Having outgrown shoes, shirts and even backpacks they’ve used the last two years, children heading back to school this year will arrive in style. The National Retail Federation’s 2010 Consumer Intentions and Actions Back to School survey, conducted by BIGresearch, found that the average American family will spend $606.40 on clothes, shoes, supplies and electronics, compared to $548.72 last year, and close to the $594.24 in 2008. Total spending on school-aged children in grades K-12 is expected to reach $21.35 billion.
Combined K-12 and college spending will reach $55.12 billion, serving as the second biggest consumer spending event for retailers behind the winter holidays.
“We are encouraged by the fact that parents are eager to start their back to school shopping this year, but the industry still remains cautiously optimistic about recovery,” said NRF President and CEO Matt Shay. “As the second half of the year gets under way, retailers will gauge their customers’ spending appetites, which often serve as a bellwether for the all-important holiday season.”
There remains no question that the economy will continue to play a role in American families’ back to school preparations. This year’s survey found that 44.3 % of Americans will buy more store brand or generic products, compared to 41.7 % last year. Additionally, more parents will comparative shop online (30.3% vs. 26.4% in 2009.)
Most families agree that growing children means growing apparel budgets. Spending on apparel will take up the majority of consumers’ budgets with the average family of school-aged kids expected to spend $225.47 on jeans, shirts and other types of clothing. Running the gamut from laptops and net books to smart phones and MP3 players, parents are expected to spend an average of $181.60 on their children’s electronic or computer-related school needs. Families will also spend an average of $102.93 on shoes and $96.39 on school supplies.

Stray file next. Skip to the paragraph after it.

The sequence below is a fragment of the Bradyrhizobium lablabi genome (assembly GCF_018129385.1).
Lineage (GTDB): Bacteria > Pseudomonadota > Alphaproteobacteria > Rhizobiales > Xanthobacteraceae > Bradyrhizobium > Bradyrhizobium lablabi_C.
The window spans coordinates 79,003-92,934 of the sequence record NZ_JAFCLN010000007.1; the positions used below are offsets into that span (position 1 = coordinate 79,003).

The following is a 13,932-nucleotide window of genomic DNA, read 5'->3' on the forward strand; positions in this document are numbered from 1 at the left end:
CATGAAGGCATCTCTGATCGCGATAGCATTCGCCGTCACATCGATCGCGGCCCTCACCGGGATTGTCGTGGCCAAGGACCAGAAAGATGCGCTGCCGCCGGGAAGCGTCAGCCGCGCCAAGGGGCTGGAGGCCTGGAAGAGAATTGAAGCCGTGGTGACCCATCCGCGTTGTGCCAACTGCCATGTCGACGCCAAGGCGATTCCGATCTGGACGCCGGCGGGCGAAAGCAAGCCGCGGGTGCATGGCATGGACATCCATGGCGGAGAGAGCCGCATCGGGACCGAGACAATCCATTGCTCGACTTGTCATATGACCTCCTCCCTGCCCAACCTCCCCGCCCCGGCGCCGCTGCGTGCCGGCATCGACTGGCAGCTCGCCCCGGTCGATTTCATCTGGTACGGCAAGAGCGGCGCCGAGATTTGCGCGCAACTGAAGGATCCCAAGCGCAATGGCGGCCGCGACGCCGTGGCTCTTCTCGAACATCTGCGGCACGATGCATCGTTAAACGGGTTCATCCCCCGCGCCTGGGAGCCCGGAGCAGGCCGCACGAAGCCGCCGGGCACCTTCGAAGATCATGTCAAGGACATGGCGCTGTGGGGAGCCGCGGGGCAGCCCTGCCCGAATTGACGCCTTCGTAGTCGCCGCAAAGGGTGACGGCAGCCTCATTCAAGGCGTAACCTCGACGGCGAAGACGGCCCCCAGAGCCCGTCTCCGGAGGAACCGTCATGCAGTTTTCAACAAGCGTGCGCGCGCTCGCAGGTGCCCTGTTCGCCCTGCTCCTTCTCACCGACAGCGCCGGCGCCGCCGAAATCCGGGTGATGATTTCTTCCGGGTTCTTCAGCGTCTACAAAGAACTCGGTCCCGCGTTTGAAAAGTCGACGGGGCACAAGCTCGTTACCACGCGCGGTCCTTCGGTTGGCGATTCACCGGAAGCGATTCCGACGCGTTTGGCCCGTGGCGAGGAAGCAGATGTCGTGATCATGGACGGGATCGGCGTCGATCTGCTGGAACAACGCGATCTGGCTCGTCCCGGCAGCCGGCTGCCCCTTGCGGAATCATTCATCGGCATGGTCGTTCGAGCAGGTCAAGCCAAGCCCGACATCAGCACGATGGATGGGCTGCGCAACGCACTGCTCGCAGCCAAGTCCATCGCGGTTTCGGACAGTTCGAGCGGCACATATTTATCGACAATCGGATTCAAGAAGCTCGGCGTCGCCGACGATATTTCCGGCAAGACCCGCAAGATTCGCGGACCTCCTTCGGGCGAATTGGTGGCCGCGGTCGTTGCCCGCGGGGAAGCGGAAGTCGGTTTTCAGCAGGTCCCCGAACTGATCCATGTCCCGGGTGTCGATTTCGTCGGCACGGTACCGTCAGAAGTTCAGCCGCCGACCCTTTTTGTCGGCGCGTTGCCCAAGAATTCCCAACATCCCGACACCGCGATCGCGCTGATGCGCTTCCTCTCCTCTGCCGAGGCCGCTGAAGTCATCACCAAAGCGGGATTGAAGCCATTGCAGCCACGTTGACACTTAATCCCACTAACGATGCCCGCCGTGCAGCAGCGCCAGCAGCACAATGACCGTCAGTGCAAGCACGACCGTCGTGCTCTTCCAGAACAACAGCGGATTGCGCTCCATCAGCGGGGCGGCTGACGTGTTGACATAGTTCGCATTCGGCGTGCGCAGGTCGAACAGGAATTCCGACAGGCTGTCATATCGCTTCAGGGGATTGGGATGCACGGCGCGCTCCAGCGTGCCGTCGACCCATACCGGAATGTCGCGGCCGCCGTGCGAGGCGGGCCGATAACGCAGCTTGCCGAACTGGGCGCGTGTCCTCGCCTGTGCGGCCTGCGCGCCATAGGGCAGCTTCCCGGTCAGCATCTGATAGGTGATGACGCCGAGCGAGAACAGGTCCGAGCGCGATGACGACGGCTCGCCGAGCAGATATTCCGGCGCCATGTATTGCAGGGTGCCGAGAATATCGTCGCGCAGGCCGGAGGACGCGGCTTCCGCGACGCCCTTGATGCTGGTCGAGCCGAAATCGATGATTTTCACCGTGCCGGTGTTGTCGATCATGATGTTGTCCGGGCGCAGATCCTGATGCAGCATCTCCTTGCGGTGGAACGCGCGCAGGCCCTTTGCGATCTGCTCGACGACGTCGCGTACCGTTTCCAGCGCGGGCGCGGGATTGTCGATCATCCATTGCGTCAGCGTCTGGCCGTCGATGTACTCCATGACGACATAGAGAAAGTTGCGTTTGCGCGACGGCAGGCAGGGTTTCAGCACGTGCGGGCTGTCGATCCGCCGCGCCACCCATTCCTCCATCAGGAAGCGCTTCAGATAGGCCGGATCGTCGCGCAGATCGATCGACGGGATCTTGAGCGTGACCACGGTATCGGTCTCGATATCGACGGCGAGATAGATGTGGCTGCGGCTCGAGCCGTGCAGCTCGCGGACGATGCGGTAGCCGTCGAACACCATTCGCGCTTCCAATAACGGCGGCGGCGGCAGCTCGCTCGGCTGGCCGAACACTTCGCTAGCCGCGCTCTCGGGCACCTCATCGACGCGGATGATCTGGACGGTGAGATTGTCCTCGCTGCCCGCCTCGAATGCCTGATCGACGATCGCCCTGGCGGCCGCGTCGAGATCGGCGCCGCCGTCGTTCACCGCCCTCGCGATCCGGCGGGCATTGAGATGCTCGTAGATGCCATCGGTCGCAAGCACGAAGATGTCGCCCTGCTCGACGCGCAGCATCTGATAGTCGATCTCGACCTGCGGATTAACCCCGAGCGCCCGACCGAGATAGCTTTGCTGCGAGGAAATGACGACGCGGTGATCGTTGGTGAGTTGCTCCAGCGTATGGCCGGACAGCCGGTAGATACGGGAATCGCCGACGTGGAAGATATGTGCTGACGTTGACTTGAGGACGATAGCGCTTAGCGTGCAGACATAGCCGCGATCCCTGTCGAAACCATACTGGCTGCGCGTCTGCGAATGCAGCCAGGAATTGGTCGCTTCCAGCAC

As far as where families will shop this year, 7 in 10 (71.2%) will head to a discount store and more than half (53.9%) will visit their favorite department store. Whether to save a few bucks and compare prices or simply because of the convenience, more people will shop online this year (30.8% vs. 22.2% last year
“Many of today’s shoppers are smarter than any other generation before them, especially when it comes to finding the best price,” said Phil Rist, Executive Vice President, Strategic Initiatives, BIGresearch.
About the Survey
NRF’s 2010 Back to School and Back to College Consumer Intentions and Actions Surveys were designed to gauge consumer behavior and shopping trends related to back to school spending and back to college spending. The surveys were conducted for NRF by BIGresearch.
About the Author
Kathy Grannis is the Director of Media Relations at the National Retail Federation, the world’s largest retail trade association. National Retail Federation’s global membership includes retailers of all sizes, formats and channels of distribution as well as chain restaurants and industry partners from the U.S. and more than 45 countries abroad. In the U.S., NRF represents the breadth and diversity of an industry with more than 1.6 million American companies that employ nearly 25 million workers and generated 2009 sales of $2.3 trillion.